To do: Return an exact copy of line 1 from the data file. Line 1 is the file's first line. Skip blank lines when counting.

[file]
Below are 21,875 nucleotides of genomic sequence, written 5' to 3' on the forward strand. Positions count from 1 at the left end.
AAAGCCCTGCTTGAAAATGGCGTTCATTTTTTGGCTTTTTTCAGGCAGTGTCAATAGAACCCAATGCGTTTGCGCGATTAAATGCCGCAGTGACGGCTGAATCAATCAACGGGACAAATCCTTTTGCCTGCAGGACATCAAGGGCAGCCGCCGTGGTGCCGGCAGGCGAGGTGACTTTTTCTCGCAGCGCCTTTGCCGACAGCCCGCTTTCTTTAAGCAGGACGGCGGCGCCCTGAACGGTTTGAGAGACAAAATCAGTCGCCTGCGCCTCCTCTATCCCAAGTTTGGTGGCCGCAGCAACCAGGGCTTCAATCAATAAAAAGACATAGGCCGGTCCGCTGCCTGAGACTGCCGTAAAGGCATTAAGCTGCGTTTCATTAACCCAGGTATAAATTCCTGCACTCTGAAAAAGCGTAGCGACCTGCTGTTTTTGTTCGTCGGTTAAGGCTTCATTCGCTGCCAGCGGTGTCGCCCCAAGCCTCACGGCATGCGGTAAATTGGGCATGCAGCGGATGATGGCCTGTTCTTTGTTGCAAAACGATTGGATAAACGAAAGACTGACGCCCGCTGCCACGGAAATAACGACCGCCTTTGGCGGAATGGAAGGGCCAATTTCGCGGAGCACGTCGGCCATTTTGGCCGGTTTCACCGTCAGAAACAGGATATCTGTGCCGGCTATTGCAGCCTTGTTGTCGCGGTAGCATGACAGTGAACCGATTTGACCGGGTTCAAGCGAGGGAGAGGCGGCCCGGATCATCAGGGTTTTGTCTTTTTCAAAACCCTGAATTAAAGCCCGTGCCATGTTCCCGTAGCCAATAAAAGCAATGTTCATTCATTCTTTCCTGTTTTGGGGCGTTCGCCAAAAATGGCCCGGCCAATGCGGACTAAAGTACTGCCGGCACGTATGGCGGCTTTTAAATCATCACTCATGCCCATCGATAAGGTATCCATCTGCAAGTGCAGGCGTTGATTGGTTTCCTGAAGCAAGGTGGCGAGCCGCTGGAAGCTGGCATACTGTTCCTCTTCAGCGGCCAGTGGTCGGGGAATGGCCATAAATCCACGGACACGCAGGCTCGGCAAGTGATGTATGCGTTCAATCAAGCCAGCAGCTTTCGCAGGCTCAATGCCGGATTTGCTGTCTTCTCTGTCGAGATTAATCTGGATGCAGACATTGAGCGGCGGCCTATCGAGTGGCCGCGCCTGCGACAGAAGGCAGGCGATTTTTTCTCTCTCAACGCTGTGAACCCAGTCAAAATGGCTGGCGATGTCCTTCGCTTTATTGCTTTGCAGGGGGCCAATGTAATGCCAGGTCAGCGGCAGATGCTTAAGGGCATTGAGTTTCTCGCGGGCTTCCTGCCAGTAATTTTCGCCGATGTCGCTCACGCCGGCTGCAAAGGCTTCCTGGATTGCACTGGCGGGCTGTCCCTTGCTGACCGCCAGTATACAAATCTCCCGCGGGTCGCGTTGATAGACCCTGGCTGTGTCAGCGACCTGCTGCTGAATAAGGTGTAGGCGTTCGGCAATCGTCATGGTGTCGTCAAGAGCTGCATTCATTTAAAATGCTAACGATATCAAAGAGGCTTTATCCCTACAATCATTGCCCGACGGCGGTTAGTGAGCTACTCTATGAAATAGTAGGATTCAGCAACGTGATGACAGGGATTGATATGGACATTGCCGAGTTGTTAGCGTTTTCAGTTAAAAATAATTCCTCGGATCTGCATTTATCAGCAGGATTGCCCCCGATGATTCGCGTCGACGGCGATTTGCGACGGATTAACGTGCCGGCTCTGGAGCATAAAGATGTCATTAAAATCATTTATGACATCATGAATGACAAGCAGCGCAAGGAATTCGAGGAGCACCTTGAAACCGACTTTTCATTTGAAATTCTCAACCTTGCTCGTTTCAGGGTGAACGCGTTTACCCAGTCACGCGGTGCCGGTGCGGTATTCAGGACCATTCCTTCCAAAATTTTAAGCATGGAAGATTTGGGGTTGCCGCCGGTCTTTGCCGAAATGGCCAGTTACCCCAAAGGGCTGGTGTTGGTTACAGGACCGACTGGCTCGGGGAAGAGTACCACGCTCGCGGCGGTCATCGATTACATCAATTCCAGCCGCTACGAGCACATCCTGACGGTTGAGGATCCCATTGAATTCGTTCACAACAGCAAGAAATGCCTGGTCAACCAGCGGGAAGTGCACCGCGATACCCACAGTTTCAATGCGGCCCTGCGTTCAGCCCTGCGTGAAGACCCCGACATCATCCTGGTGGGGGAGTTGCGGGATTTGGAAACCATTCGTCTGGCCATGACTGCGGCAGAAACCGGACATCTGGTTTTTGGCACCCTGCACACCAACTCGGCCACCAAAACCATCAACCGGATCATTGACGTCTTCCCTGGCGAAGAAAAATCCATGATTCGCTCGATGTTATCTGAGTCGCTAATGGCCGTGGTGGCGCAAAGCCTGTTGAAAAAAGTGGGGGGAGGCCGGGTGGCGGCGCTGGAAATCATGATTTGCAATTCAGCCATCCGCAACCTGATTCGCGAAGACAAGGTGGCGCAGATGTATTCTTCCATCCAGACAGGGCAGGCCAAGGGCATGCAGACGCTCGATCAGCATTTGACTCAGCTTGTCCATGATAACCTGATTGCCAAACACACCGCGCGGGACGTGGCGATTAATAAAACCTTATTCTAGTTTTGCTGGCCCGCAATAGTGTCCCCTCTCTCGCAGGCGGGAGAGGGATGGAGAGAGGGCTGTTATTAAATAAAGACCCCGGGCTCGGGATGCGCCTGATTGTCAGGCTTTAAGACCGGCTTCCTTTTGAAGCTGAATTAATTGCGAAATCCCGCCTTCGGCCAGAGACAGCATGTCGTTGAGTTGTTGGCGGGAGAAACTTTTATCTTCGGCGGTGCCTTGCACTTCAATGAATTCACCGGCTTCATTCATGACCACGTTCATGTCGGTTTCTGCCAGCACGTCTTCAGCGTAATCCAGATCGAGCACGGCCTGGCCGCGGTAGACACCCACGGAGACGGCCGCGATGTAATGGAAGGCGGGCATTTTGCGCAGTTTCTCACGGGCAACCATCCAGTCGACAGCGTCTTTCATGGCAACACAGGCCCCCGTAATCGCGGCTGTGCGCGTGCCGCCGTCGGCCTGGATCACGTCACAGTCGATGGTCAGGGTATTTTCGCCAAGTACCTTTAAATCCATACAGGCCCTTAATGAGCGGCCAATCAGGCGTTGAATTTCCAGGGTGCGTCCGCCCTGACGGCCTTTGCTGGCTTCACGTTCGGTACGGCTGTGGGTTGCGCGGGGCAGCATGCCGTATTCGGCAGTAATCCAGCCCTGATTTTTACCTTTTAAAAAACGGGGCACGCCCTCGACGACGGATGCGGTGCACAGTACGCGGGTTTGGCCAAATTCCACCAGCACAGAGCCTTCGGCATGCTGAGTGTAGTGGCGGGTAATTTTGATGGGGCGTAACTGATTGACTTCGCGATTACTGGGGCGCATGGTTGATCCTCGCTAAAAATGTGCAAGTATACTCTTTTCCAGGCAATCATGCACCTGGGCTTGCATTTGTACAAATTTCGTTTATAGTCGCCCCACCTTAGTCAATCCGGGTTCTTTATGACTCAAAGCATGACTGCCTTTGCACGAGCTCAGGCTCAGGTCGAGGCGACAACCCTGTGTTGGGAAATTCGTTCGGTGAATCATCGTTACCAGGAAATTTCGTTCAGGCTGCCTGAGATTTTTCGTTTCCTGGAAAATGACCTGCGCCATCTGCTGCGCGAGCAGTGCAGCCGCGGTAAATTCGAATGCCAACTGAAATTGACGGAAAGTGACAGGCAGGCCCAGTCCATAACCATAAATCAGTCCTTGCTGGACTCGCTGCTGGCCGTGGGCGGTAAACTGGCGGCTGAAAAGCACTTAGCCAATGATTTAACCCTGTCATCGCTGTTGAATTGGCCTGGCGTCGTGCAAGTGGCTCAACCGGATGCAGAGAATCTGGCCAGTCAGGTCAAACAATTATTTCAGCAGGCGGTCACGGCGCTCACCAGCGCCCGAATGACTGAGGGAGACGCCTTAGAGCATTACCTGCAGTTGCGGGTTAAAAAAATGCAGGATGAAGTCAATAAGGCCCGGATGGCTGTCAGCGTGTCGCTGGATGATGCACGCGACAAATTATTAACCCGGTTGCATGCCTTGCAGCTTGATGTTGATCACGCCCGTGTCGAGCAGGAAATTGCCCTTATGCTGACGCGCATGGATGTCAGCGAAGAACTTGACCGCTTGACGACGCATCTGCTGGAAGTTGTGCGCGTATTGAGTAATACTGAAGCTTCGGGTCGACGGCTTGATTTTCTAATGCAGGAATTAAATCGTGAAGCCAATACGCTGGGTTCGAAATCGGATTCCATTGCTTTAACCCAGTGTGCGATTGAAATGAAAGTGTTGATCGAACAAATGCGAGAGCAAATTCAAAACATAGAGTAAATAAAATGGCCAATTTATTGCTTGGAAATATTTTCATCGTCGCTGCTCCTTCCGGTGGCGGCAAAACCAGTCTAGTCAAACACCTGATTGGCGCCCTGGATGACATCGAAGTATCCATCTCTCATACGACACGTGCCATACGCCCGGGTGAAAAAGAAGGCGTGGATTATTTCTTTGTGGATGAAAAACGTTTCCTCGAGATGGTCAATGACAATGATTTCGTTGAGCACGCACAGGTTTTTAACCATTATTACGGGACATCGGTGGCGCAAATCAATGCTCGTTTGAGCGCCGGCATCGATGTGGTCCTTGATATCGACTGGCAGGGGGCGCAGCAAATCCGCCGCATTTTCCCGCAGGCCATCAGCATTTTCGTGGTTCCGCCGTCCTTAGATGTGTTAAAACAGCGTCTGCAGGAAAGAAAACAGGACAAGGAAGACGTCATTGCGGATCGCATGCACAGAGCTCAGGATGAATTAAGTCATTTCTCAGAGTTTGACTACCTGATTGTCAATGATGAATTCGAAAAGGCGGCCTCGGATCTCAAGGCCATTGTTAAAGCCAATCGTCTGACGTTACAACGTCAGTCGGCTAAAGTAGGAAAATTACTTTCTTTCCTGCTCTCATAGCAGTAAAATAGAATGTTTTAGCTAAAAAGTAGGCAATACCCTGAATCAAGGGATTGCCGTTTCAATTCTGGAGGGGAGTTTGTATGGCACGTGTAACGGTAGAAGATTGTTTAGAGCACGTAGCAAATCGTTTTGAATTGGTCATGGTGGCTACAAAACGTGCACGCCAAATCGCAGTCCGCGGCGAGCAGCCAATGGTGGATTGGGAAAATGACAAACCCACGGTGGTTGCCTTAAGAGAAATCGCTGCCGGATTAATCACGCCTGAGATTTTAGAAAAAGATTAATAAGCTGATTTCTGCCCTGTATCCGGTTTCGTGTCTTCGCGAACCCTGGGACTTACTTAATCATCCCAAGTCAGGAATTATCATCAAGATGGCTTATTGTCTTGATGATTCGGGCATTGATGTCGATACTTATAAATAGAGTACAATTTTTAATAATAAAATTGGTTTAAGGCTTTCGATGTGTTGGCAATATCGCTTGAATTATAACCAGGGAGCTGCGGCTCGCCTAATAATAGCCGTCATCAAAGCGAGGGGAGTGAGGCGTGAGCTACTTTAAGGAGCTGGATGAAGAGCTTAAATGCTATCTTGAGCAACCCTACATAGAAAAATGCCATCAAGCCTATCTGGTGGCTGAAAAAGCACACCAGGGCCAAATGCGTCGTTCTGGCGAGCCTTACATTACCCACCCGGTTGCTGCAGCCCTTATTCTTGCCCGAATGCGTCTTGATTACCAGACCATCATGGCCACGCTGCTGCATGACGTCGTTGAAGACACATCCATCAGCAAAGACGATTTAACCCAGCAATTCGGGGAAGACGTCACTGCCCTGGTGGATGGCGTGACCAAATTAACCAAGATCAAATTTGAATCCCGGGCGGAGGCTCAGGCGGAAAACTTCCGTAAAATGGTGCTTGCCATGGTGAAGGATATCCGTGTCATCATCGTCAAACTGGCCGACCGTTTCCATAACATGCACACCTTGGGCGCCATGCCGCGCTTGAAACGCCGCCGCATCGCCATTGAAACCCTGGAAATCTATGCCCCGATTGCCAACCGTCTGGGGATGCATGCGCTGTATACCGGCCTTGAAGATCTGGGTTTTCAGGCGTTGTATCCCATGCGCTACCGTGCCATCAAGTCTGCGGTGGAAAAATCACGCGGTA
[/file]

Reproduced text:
Below are 21,875 nucleotides of genomic sequence, written 5' to 3' on the forward strand. Positions count from 1 at the left end.